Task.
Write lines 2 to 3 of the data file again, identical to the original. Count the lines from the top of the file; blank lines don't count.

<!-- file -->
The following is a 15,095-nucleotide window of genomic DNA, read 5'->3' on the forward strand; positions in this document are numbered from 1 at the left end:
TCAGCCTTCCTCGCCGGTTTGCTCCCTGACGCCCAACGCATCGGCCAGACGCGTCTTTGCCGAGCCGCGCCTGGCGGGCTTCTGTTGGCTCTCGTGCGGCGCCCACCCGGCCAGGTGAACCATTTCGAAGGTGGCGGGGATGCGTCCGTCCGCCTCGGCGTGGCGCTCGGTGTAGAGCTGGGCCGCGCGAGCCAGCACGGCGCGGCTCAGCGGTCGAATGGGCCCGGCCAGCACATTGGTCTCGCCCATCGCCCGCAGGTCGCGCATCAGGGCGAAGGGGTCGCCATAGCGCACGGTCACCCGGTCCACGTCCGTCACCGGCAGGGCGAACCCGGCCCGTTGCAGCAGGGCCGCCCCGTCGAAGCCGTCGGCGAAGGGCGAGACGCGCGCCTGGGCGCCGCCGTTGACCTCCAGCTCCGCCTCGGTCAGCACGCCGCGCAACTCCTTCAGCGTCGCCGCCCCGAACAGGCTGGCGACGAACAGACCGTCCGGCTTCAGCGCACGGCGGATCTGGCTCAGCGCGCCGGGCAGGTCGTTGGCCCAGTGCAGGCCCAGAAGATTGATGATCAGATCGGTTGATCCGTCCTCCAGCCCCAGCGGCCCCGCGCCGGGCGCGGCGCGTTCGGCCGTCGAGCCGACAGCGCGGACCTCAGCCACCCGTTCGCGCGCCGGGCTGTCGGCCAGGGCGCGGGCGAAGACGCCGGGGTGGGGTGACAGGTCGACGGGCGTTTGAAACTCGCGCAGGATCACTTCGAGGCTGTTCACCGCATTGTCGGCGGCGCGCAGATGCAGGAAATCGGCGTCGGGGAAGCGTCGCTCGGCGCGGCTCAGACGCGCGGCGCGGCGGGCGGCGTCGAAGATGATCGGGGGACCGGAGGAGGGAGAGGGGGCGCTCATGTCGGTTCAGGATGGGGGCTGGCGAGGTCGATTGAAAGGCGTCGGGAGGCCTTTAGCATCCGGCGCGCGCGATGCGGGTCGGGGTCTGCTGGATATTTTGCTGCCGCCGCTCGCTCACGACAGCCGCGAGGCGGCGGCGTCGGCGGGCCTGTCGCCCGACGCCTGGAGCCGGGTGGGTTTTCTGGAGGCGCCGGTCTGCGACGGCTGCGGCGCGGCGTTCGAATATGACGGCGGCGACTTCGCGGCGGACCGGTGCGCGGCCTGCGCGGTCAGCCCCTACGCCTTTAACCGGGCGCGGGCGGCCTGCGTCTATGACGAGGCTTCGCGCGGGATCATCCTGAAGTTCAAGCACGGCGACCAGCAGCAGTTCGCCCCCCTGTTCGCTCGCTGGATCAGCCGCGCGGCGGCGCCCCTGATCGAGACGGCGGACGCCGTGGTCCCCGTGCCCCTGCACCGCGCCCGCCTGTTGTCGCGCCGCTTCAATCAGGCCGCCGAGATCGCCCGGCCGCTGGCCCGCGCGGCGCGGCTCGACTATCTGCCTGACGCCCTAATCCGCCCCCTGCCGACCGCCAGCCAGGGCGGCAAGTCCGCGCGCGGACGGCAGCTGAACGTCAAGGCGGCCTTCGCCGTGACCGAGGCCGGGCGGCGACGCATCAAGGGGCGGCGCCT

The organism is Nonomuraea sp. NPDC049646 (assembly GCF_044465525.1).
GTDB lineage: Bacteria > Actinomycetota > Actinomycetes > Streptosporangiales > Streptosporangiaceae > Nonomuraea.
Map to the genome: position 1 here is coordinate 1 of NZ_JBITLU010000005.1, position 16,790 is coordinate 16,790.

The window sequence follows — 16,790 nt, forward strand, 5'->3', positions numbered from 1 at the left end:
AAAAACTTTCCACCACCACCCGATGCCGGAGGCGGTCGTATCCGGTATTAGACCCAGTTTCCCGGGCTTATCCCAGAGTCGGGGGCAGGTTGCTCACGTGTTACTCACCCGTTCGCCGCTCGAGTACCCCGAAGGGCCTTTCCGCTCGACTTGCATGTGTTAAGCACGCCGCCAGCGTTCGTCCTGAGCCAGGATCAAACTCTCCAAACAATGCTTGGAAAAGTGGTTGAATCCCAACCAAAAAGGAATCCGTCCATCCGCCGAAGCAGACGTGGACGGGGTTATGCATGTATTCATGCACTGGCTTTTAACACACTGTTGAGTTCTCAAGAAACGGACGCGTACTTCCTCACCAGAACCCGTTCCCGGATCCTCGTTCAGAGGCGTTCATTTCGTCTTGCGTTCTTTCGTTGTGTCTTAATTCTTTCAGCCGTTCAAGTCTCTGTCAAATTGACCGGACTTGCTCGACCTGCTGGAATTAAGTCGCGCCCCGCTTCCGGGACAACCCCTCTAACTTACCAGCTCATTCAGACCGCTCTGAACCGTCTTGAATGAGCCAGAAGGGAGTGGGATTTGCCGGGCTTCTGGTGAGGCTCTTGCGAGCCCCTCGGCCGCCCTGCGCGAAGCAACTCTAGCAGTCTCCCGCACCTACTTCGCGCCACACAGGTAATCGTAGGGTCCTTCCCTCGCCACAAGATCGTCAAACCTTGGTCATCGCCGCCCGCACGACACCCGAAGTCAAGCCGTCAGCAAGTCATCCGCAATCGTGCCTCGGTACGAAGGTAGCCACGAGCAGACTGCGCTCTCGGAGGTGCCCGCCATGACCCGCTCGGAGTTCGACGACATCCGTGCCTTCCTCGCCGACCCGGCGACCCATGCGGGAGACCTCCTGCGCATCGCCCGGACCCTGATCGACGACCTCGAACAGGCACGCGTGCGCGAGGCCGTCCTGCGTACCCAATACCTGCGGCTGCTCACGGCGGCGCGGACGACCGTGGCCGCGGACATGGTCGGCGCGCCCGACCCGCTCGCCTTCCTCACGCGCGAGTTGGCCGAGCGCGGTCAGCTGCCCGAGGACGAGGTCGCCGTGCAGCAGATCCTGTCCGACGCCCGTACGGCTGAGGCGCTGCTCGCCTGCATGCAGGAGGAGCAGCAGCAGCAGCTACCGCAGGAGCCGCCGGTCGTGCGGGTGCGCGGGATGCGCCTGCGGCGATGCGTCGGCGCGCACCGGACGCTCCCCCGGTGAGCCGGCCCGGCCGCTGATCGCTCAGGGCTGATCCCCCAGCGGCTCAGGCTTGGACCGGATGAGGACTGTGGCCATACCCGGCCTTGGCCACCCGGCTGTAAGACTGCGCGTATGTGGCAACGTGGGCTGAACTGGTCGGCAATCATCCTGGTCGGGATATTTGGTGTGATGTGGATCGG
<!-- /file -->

TCAGCCTTCCTCGCCGGTTTGCTCCCTGACGCCCAACGCATCGGCCAGACGCGTCTTTGCCGAGCCGCGCCTGGCGGGCTTCTGTTGGCTCTCGTGCGGCGCCCACCCGGCCAGGTGAACCATTTCGAAGGTGGCGGGGATGCGTCCGTCCGCCTCGGCGTGGCGCTCGGTGTAGAGCTGGGCCGCGCGAGCCAGCACGGCGCGGCTCAGCGGTCGAATGGGCCCGGCCAGCACATTGGTCTCGCCCATCGCCCGCAGGTCGCGCATCAGGGCGAAGGGGTCGCCATAGCGCACGGTCACCCGGTCCACGTCCGTCACCGGCAGGGCGAACCCGGCCCGTTGCAGCAGGGCCGCCCCGTCGAAGCCGTCGGCGAAGGGCGAGACGCGCGCCTGGGCGCCGCCGTTGACCTCCAGCTCCGCCTCGGTCAGCACGCCGCGCAACTCCTTCAGCGTCGCCGCCCCGAACAGGCTGGCGACGAACAGACCGTCCGGCTTCAGCGCACGGCGGATCTGGCTCAGCGCGCCGGGCAGGTCGTTGGCCCAGTGCAGGCCCAGAAGATTGATGATCAGATCGGTTGATCCGTCCTCCAGCCCCAGCGGCCCCGCGCCGGGCGCGGCGCGTTCGGCCGTCGAGCCGACAGCGCGGACCTCAGCCACCCGTTCGCGCGCCGGGCTGTCGGCCAGGGCGCGGGCGAAGACGCCGGGGTGGGGTGACAGGTCGACGGGCGTTTGAAACTCGCGCAGGATCACTTCGAGGCTGTTCACCGCATTGTCGGCGGCGCGCAGATGCAGGAAATCGGCGTCGGGGAAGCGTCGCTCGGCGCGGCTCAGACGCGCGGCGCGGCGGGCGGCGTCGAAGATGATCGGGGGACCGGAGGAGGGAGAGGGGGCGCTCATGTCGGTTCAGGATGGGGGCTGGCGAGGTCGATTGAAAGGCGTCGGGAGGCCTTTAGCATCCGGCGCGCGCGATGCGGGTCGGGGTCTGCTGGATATTTTGCTGCCGCCGCTCGCTCACGACAGCCGCGAGGCGGCGGCGTCGGCGGGCCTGTCGCCCGACGCCTGGAGCCGGGTGGGTTTTCTGGAGGCGCCGGTCTGCGACGGCTGCGGCGCGGCGTTCGAATATGACGGCGGCGACTTCGCGGCGGACCGGTGCGCGGCCTGCGCGGTCAGCCCCTACGCCTTTAACCGGGCGCGGGCGGCCTGCGTCTATGACGAGGCTTCGCGCGGGATCATCCTGAAGTTCAAGCACGGCGACCAGCAGCAGTTCGCCCCCCTGTTCGCTCGCTGGATCAGCCGCGCGGCGGCGCCCCTGATCGAGACGGCGGACGCCGTGGTCCCCGTGCCCCTGCACCGCGCCCGCCTGTTGTCGCGCCGCTTCAATCAGGCCGCCGAGATCGCCCGGCCGCTGGCCCGCGCGGCGCGGCTCGACTATCTGCCTGACGCCCTAATCCGCCCCCTGCCGACCGCCAGCCAGGGCGGCAAGTCCGCGCGCGGACGGCAGCTGAACGTCAAGGCGGCCTTCGCCGTGACCGAGGCCGGGCGGCGACGCATCAAGGGGCGGCGCCT

The organism is Nonomuraea sp. NPDC049646 (assembly GCF_044465525.1).